It is believed that the brain needs access to all sounds and not just speech to work in a natural way. According to Oticon research there are two auditory cortex sub-systems with different functions that are always working together to make sense of sound. Overall hearing ability can depend on how well they work together. These two systems are the Orient sub-system and the Focus sub-system. The Orient system is constantly scanning all surrounding sounds to make a complete picture of the sound scape. Whilst the Focus system is supporting us to determine which sounds we actually focus on whilst determining which sounds we push into the background. We know these subsystems exist based on measurements from new scientific and imaging techniques techniques including Magneto-Encephalography (MEG), Deep Electrodes (EcoHG/sEEG), Electro Encephalography (EEG). Two independent studies have shown the existence of these two sub systems within the Auditory cortex of the brain.
The Orient Sub-System of Neural Sound Processing
The Orient stage of sound processing within the brain is considered crucial in creating a full sound scene representation within the brain to then identify what it wants to focus on. This decision can only be as good and as accurate as the information that is delivered to the Orient sub-system itself. In this earlier stage of sound processing the entire sound scene is being represented in the brain. The Orient system needs to receive a good neural code to create a good auditory overview and separate sounds out to determine what’s going on in the surroundings. It also creates an auditory foreground and background and starts to identify what to focus on and listen to. It provides the brain with the best conditions on which to focus on and listen to.
The Focus Sub-System of Neural Sound Processing
In the focus sub-system which is a later stage of sound processing, only the sounds that the listener attends to is strongly represented in the brain. This allows us to focus on a point of interest, form auditory objects out of the different sound characteristics available. Allows us to focus our attention on the sounds we want to attend to whilst filtering out unwanted or irrelevant sounds. These systems work continuously together to maintain our focus on what is presently most important. Although we can maintain focus on a particular sound the brain intentionally distracts itself four times a second checking in on the rest of the environment sound scene. This allows us to switch attention if something more important suddenly appears in the sound scene.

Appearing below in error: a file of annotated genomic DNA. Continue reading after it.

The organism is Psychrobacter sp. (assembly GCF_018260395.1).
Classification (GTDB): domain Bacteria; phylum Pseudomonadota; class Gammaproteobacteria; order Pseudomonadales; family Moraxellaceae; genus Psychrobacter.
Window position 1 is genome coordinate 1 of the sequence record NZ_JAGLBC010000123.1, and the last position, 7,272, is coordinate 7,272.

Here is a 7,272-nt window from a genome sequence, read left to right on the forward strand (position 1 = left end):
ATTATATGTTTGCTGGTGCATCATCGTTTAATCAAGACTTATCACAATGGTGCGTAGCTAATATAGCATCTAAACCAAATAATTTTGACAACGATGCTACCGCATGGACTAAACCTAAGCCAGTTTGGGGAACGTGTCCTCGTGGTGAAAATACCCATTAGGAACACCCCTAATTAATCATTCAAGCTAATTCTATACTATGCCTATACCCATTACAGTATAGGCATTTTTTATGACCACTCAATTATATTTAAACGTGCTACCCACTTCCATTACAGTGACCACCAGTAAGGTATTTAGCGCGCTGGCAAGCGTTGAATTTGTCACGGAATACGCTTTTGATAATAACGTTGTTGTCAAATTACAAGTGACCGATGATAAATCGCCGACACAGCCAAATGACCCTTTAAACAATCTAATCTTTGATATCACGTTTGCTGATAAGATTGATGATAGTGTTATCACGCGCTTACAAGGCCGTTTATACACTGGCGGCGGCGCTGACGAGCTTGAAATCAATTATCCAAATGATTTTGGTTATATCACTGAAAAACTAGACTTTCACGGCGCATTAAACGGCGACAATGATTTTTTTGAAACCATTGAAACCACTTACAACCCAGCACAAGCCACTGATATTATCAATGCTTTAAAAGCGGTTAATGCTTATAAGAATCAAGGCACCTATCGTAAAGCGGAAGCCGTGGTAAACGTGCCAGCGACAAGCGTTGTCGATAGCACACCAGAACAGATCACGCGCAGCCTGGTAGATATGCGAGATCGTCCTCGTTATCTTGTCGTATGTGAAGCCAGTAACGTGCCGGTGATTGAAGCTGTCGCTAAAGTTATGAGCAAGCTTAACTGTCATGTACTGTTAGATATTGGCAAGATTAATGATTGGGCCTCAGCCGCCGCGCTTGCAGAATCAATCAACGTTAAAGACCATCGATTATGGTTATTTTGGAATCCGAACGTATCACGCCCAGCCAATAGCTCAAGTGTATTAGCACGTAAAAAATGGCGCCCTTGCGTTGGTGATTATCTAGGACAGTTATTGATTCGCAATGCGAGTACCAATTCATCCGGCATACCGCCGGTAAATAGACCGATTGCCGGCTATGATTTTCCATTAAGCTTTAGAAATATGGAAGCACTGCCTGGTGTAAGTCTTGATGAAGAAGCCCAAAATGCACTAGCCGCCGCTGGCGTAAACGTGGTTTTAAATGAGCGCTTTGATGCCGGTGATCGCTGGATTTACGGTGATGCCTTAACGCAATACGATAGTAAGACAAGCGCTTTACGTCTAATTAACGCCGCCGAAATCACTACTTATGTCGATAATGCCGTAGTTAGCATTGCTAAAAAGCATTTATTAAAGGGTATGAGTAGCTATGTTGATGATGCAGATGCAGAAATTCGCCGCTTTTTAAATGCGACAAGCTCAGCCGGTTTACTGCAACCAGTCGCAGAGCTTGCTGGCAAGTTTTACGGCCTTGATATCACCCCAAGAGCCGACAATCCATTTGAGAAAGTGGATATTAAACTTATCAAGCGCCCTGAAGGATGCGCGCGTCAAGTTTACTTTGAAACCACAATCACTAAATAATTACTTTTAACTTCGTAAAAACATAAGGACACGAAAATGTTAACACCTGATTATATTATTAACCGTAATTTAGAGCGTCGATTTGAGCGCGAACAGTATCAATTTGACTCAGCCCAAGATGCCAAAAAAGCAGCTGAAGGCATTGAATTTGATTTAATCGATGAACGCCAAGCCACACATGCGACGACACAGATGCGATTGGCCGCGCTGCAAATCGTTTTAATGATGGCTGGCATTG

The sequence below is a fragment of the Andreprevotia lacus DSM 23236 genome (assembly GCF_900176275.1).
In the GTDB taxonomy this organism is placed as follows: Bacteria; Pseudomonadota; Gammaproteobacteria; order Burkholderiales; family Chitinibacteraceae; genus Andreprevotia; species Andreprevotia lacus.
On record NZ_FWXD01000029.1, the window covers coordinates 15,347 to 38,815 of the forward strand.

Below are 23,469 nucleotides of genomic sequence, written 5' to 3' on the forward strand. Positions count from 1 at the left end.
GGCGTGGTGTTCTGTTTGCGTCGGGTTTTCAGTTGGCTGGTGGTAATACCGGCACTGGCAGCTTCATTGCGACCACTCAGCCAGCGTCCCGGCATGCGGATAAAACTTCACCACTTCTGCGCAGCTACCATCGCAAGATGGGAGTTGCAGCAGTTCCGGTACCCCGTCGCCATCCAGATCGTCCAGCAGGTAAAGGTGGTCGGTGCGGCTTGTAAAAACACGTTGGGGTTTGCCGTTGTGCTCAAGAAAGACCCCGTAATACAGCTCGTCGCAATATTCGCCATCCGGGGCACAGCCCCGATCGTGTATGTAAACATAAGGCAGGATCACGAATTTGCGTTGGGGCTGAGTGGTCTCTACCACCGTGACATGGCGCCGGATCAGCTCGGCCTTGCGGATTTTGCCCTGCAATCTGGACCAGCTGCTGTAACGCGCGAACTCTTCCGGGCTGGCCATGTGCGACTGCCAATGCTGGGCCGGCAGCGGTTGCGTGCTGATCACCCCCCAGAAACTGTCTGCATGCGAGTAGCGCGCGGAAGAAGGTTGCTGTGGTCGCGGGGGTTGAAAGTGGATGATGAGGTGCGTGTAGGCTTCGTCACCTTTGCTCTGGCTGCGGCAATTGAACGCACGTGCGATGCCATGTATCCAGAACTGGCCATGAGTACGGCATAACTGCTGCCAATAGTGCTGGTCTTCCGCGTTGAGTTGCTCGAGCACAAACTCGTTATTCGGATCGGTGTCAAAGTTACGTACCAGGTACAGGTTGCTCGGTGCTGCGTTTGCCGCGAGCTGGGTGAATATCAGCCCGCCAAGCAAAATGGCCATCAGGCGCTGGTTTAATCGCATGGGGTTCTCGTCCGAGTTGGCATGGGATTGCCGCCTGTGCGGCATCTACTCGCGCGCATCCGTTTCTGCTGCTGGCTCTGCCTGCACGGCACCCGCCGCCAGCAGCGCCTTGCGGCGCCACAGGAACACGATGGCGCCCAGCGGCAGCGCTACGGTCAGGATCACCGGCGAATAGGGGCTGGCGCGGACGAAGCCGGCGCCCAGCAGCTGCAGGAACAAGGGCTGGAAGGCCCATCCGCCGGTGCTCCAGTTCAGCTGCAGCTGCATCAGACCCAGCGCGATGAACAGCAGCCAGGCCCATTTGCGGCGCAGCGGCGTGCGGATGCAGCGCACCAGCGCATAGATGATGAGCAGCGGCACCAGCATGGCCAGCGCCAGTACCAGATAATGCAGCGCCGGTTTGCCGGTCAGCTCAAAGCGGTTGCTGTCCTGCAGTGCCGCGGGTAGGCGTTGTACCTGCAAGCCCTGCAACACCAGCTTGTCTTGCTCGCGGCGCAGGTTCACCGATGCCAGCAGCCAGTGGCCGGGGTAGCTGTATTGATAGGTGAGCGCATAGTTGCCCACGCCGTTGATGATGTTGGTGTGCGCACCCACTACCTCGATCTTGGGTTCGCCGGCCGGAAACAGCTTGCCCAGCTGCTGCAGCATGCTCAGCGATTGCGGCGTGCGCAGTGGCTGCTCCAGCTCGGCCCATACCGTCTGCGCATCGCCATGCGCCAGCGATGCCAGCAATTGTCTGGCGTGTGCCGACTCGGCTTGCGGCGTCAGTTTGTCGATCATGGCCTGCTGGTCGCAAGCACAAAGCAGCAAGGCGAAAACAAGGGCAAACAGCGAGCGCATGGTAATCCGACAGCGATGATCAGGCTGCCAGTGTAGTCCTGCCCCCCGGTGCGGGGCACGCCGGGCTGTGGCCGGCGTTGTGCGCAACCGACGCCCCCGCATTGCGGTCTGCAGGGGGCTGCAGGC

The Workload on the Brain
When these systems are working well together it frees up other cognitive processes to work optimally. One can more easily recognise other sounds, store and recall information and perform executive functioning such as being able to respond to what is taking place or been said.
Irrespective of the quality of the signal the brain is receiving it will always try to match it with information stored in its long-term memory. It does this to make meaning of the sound. Clear sensory information makes for easier matches and more effortless conversation. However, when the sound is changes or distorted the sensory information is no longer clear. This can result from hearing loss and competing noise. The brain cannot as easily match the acoustic information with information stored in the long-term memory and so making sense of the sound requires a lot more effort. Selective attention allows our Auditory system to effectively filter out sounds and even enhance our perception of sounds of interest which is called Sustained Attention. Our ability to focus in on something for a longer period of time. These two sub-systems help us separate out sounds and focus in on what we are interested in. To gather meaning of what’s heard also need to recognise sounds which make use of available working memory in the brain and extract meaning. Also requires working with other important cognitive capacities such as attention switching, ,memory recall. Also other senses play a role at this level of processing including visual input. These higher cognitive processes also influence the Orient and Focus stages.
Hearing Loss makes it more difficult to Orient & Focus:
Hearing loss resulting from changes in the cochlear result in a loss of spectral and temporal resolution diminishing the quality of the neural code being delivered. The ability to selectively switch attention is also slowed down. The increased cognitive load to follow results in less capacity left over.